New Wave is a genre of music that emerged in the mid to late 1970s alongside punk rock. The term at first generally was synonymous with punk rock before being considered a genre in its own right that incorporated aspects of electronic and experimental music, mod subculture, and disco and 1960s pop music, as well as much of the original punk rock sound and ethos, such as an emphasis on short and punchy songs. The 1990s and 2000s have seen revivals, and a number of acts that have been influenced by a variety of New Wave styles.

The term "New Wave" itself has been a source of much confusion and controversy. It was used in 1976 in the UK by punk fanzines such as Sniffin' Glue, and then by the professional music press. In a November 1976 article in Melody Maker, Caroline Coon used Malcolm McLaren's term "New Wave" to designate music by bands not exactly punk, but related and part of the same musical scene. For a period of time in 1976 and 1977 the two terms were interchangeable. By the end of 1977, "New Wave" had replaced "Punk" as the definition for new underground music in the UK.

In the United States, Sire Records needed a term by which it could market its newly signed bands, who had frequently played the club CBGB. Because radio consultants in the United States had advised their clients that punk rock was a fad, they settled on the term "New Wave". Like those film makers, its new artists, such as the Ramones and Talking Heads, were anti-corporate and experimental. At first most American writers exclusively used the term "New Wave" to describe British punk acts. Starting in December 1976, The New York Rocker, which was suspicious of the term "punk," became the first American journal to enthusiastically use the term starting with British acts, and later appropriating it to acts associated with the CBGB scene.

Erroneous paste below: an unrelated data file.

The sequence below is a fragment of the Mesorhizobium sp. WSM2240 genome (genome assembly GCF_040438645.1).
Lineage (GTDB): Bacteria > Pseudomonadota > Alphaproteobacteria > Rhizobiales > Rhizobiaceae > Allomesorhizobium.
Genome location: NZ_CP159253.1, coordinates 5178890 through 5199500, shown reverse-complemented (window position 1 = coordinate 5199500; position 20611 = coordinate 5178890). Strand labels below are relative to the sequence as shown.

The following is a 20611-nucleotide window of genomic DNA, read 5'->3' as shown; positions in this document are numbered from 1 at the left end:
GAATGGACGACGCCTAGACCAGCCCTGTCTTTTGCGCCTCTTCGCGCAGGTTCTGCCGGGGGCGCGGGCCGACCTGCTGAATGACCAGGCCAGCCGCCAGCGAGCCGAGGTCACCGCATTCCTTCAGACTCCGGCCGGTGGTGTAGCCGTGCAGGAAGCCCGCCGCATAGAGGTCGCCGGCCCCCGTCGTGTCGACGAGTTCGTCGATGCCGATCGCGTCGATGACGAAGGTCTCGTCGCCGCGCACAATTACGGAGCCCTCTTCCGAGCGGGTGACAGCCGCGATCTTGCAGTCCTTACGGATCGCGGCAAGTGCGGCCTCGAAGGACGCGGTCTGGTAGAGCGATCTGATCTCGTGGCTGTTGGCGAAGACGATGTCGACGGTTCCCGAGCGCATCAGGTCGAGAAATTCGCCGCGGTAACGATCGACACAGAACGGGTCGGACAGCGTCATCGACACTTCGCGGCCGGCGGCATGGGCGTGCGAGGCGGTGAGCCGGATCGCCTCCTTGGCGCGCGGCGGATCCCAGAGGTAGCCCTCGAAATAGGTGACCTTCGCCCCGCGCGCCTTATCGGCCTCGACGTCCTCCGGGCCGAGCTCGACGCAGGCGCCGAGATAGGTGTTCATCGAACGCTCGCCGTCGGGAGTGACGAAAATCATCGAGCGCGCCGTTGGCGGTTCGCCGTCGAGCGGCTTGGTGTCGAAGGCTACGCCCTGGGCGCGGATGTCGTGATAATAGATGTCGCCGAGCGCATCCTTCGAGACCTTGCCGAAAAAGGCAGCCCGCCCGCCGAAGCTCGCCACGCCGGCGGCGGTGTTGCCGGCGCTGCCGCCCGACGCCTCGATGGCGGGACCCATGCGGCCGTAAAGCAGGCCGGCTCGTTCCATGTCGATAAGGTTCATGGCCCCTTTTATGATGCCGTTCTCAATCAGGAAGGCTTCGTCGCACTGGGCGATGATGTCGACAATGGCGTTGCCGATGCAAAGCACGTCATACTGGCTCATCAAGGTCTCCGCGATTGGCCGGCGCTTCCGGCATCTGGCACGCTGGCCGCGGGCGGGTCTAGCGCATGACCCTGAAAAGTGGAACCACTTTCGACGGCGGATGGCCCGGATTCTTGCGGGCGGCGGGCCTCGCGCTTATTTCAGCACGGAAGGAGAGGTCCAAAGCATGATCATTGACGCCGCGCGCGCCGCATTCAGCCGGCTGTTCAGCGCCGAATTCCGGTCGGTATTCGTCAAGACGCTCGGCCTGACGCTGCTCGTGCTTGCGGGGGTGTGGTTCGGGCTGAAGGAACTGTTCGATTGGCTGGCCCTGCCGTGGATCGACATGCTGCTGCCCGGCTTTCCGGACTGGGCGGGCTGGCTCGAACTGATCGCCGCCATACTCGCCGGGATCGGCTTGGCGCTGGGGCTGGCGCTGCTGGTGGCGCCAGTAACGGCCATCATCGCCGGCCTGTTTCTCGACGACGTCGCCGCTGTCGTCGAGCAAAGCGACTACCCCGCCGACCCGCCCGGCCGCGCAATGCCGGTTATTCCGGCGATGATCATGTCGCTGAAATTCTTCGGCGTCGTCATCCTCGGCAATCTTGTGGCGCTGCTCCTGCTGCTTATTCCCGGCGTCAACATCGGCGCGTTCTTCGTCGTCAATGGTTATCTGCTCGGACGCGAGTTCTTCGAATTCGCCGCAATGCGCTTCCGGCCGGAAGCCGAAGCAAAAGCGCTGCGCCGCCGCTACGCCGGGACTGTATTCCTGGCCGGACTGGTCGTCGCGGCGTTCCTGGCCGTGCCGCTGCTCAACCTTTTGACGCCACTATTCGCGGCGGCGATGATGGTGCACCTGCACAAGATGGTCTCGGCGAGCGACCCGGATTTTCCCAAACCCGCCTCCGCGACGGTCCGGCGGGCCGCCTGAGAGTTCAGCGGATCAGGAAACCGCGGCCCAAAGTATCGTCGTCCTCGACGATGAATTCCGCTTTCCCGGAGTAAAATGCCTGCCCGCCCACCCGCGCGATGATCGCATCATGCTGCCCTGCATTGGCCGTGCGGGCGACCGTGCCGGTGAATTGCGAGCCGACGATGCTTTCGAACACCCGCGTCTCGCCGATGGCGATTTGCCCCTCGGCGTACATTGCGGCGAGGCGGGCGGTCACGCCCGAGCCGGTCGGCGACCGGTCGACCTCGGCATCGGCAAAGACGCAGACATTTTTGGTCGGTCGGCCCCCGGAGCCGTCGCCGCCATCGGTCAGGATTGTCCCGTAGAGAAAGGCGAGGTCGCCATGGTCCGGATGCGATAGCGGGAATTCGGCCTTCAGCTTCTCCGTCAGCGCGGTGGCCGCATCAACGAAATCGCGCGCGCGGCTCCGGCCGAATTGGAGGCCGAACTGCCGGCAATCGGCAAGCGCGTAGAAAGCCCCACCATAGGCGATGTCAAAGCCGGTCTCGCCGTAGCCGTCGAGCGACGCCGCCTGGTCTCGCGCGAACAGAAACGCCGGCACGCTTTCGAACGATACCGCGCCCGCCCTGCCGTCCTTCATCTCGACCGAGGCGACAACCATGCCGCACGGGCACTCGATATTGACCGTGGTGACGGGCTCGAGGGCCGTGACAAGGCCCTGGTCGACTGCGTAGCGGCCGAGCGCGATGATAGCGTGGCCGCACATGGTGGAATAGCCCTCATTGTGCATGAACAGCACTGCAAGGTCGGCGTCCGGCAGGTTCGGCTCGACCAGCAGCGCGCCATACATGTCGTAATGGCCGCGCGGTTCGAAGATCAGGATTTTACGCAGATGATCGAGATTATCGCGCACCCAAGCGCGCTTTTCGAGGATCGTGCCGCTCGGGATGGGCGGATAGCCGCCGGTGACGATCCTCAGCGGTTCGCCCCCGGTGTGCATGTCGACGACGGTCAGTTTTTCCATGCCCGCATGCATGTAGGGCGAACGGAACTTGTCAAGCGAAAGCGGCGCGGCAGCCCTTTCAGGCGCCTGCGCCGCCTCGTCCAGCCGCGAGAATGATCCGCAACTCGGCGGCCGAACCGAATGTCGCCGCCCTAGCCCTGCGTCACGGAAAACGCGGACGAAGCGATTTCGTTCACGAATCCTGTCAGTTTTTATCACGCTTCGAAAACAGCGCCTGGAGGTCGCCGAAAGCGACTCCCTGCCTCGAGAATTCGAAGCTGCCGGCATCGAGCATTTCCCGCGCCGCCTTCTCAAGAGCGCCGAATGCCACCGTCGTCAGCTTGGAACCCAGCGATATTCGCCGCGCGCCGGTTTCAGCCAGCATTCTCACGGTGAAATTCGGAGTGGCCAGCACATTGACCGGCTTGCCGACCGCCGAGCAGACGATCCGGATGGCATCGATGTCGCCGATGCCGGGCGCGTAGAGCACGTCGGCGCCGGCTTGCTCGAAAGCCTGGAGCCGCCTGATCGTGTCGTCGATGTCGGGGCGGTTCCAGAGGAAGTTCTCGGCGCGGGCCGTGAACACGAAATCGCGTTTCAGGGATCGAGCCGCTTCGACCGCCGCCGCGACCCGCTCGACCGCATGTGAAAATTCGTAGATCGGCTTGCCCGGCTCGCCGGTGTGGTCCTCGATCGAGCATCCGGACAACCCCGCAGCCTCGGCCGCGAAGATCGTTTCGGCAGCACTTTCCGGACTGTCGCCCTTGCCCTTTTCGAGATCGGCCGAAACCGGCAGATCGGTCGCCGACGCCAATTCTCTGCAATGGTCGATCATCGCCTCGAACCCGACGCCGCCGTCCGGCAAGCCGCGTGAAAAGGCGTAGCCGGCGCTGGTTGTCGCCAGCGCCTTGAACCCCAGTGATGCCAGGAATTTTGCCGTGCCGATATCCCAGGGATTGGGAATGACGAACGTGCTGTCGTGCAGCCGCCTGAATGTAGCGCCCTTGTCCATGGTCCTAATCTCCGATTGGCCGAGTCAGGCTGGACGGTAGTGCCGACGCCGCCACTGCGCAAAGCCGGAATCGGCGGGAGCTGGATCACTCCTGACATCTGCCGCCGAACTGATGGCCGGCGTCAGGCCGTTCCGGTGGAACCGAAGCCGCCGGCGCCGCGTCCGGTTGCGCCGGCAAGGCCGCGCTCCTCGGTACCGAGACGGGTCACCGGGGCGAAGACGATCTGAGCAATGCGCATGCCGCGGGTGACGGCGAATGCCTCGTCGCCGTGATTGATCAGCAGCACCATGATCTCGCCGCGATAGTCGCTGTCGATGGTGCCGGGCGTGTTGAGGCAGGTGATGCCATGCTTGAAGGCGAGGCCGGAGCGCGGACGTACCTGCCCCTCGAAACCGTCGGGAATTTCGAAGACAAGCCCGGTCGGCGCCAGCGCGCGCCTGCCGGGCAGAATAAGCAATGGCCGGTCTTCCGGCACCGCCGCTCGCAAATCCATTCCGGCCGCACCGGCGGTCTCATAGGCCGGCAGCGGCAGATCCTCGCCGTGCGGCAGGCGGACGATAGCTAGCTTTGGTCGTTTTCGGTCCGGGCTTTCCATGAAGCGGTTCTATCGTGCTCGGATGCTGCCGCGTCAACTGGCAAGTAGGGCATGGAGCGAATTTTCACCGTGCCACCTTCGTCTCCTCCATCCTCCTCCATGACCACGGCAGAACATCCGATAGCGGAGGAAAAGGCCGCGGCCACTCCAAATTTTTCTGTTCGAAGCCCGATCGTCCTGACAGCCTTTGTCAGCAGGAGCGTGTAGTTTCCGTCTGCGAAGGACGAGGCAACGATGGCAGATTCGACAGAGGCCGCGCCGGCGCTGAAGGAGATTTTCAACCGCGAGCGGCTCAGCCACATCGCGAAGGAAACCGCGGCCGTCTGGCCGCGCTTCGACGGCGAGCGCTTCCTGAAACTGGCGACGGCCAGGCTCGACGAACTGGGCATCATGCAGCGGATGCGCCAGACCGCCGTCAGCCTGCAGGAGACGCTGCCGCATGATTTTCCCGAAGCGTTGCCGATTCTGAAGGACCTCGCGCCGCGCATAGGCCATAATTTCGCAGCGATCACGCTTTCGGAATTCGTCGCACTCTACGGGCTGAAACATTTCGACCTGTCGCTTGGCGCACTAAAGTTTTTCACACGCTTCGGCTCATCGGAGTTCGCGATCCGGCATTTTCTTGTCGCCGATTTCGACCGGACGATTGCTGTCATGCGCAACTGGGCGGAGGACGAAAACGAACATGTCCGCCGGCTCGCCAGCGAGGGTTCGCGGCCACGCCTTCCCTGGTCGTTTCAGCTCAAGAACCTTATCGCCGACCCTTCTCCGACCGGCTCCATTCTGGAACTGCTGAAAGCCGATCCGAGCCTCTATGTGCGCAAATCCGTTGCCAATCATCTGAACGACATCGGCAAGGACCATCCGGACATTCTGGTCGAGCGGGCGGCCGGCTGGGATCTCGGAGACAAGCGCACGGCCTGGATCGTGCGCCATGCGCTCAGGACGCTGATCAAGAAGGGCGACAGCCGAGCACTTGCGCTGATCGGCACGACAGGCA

Talking Heads performing in Toronto in 1978.

Music historian Vernon Joynson states that new wave emerged in the U.K. in late 1976, when many bands began disassociating themselves from punk.[9] Music that followed the anarchic garage band ethos of the Sex Pistols was distinguished as "punk", while music that tended toward experimentation, lyrical complexity, or more polished production, came to be categorized as "New Wave". This came to include musicians who had come to prominence in the British pub rock scene of the mid-1970s, such as Ian Dury, Nick Lowe, Eddie and the Hot Rods and Dr Feelgood; and according to allmusic "angry, intelligent" singer-songwriters who "approached pop music with the sardonic attitude and tense, aggressive energy of punk" such as Elvis Costello, Joe Jackson, and Graham Parker. In the U.S., the first New Wavers were the not-so-punk acts associated with the New York club CBGB, such as Talking Heads, Mink DeVille and Blondie. CBGB owner Hilly Kristal, referring to the first show of the band Television at his club in March 1974, said, "I think of that as the beginning of new wave." Furthermore, many artists who would have originally been classified as punk were also termed New Wave. A 1977 Phonogram Records compilation album of the same name (New Wave) features US artists including the Dead Boys, Ramones, Talking Heads and The Runaways.